Launching today, the COVID-19 Law Lab initiative gathers and shares legal documents from over 190 countries across the world to help states establish and implement strong legal frameworks to manage the pandemic. The goal is to ensure that laws protect the health and wellbeing of individuals and communities and that they adhere to international human rights standards.
The new Lab (at www.COVIDLawLab.org) is a joint project of United Nations Development Programme (UNDP), the World Health Organization (WHO), the Joint United Nations Programme on HIV/AIDS (UNAIDS) and the O’Neill Institute for National and Global Health Law at Georgetown University.
Well-designed laws can help build strong health systems; evaluate and approve safe and effective drugs and vaccines; and enforce actions to create healthier and safer public spaces and workplaces. Critically, they are key to effective implementation of the WHO International Health Regulations: surveillance; infection prevention and control; management of travel and trade; and implementation of measures to maintain essential health services.
“Laws and policies that are grounded in science, evidence and human rights can enable people to access health services, protect themselves from COVID-19 and live free from stigma, discrimination and violence,” says Achim Steiner, UNDP Administrator. “The COVID-19 Law Lab is an important tool for sharing good practices on laws and policies.”
The COVID-19 pandemic has seen a vast increase in urgent legislative action to control and reduce the pandemic.
“Strong legal frameworks are critical for national COVID-19 responses,” said Dr. Tedros Adhanom Ghebreyesus, WHO Director-General. “Laws that impact health often fall outside the health sector. As health is global, legal frameworks should be aligned with international commitments to respond to current and emerging public health risks. A strong foundation of law for health is more important now than ever before.”
However, laws that are poorly designed, implemented, or enforced can harm marginalized populations, entrench stigma and discrimination, and hinder efforts to end the pandemic.
“Harmful laws can exacerbate stigma and discrimination, infringe on people’s rights and undermine public health responses,” according to Winnie Byanyima, Executive Director of UNAIDS. “To ensure responses to the pandemic are effective, humane and sustainable, governments must use the law as a tool to uphold the human rights and dignity of people affected by COVID-19.”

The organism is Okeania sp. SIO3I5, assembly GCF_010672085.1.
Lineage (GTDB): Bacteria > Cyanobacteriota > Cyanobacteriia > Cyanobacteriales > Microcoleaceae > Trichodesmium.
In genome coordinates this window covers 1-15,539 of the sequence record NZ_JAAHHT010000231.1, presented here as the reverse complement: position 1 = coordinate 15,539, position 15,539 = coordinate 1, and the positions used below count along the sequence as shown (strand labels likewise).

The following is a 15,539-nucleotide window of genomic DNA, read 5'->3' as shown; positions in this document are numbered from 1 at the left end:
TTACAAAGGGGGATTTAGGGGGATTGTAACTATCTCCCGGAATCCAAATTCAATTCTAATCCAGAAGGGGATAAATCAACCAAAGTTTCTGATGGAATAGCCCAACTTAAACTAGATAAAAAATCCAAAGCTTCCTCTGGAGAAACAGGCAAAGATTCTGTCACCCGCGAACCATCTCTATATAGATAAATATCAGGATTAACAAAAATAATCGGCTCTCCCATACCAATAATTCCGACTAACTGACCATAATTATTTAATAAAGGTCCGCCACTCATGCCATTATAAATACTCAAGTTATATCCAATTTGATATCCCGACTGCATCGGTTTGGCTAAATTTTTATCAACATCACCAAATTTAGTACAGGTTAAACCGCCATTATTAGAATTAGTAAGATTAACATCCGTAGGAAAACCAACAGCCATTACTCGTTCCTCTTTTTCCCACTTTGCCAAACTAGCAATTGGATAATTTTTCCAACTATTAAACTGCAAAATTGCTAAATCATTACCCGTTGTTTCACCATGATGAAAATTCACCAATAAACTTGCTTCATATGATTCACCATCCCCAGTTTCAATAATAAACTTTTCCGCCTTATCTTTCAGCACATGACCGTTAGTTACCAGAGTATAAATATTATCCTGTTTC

The COVID-19 Law Lab is a database of laws that countries have implemented in response to the pandemic. It includes state of emergency declarations, quarantine measures, disease surveillance, legal measures relating to mask-wearing, social distancing, and access to medication and vaccines. The database will continue to grow as more countries and themes are added.
It will also feature research on different legal frameworks for COVID-19. These analyses will focus on the human rights impacts of public health laws and help countries identify best practices to guide their immediate responses to COVID-19 and socioeconomic recovery efforts once the pandemic is under control. It builds off the work of the UHC Legal Solutions Network, which was established to help countries achieve universal health coverage through the implementation of rights-based legal frameworks.
“We need to track and evaluate how laws and policies are being used during the Pandemic to understand what works,” said Dr. Matthew M. Kavanagh, faculty in Georgetown University’s Department of International Health. Katie Gottschalk, Executive Director of the O’Neill Institute for National and Global Health Law at Georgetown University Law Center added, “We must learn lessons from the early stage of pandemic policies to implement the most effective laws going forward – the COVID-19 Law Lab allows us to do just that.”